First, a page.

I am here to tell you to grow up and stop be­ing a ba­by. I am here to tell you to stop treat­ing oth­ers like ba­bies.

I think I can do this be­cause I am im­mune to crit­i­cism from the FLOSS crowd: I am a mem­ber of that crowd. I have an awe­some FLOSS pedi­gree, I have used noth­ing but Lin­ux for over 15 years. And I have a thick skin and I don't care much what oth­er peo­ple say, in prin­ci­ple, un­less they give me good rea­sons to care. And I am telling you to stop com­plain­ing.

I am telling you that if the on­ly rea­son to use a spe­cif­ic piece of soft­ware is be­cause it's cheap­er, you are ac­cept­ing that piece of soft­ware suck­s.

I want peo­ple not to just use Lin­ux, I want them to want to use Lin­ux. I want them to wait anx­ious­ly for the next re­lease of Ubun­tu or Fire­fox or what­ev­er.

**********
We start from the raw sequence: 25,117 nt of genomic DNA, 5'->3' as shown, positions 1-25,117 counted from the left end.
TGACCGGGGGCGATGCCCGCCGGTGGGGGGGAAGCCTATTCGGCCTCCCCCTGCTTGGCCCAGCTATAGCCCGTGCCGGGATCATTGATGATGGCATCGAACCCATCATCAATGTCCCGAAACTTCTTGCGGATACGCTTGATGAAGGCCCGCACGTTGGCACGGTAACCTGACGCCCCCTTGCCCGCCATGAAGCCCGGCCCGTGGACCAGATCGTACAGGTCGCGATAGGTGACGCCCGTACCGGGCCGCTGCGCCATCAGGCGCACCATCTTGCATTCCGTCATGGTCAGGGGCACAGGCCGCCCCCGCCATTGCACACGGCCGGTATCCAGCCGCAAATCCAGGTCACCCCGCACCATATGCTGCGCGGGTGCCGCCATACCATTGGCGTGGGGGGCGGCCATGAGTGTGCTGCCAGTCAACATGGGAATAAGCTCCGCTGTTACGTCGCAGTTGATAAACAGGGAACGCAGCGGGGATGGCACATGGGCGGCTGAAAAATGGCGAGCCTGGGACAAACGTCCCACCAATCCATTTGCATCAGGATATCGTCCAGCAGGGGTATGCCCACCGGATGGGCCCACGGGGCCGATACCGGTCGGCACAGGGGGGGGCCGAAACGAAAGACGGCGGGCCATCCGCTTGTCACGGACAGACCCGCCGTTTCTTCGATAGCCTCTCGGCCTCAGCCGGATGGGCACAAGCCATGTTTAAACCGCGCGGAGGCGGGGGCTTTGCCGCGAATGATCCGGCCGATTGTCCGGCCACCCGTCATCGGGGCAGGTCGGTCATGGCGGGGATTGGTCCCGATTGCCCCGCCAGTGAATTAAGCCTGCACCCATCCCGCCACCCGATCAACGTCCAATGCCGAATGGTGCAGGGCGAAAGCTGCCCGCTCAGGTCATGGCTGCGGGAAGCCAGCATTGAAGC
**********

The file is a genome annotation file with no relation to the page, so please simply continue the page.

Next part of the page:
And the first step to­wards ex­cel­lence is want­ing to be ex­cel­len­t. If hav­ing to pay noth­ing for Win­dows or Ubun­tu there is a cer­tain­ty that Win­dows will win, then Ubun­tu freak­ing sucks and needs to im­prove. Peo­ple are not adopt­ing it even if it's free? Then some­thing is wrong, and fig­ur­ing out what is im­por­tan­t.

But even more im­por­tant than find­ing the miss­ing piece is know­ing a piece is miss­ing. Open source has grown com­pla­cen­t. It's grown self right­eous. It's be­come ado­les­cen­t, sure of its awe­some­ness and im­mor­tal­i­ty.

I don't be­lieve in many things, but I do be­lieve in free will. I be­lieve that peo­ple are not mo­ron­s, I be­lieve that if they pre­fer Win­dows, it's be­cause it does some­thing bet­ter, and I be­lieve that what­ev­er that is (and I don't re­al­ly know what it may be), it can be found, and can be im­proved, and can be re­placed, and oth­er things can be added, and peo­ple will want to use the bet­ter prod­uc­t.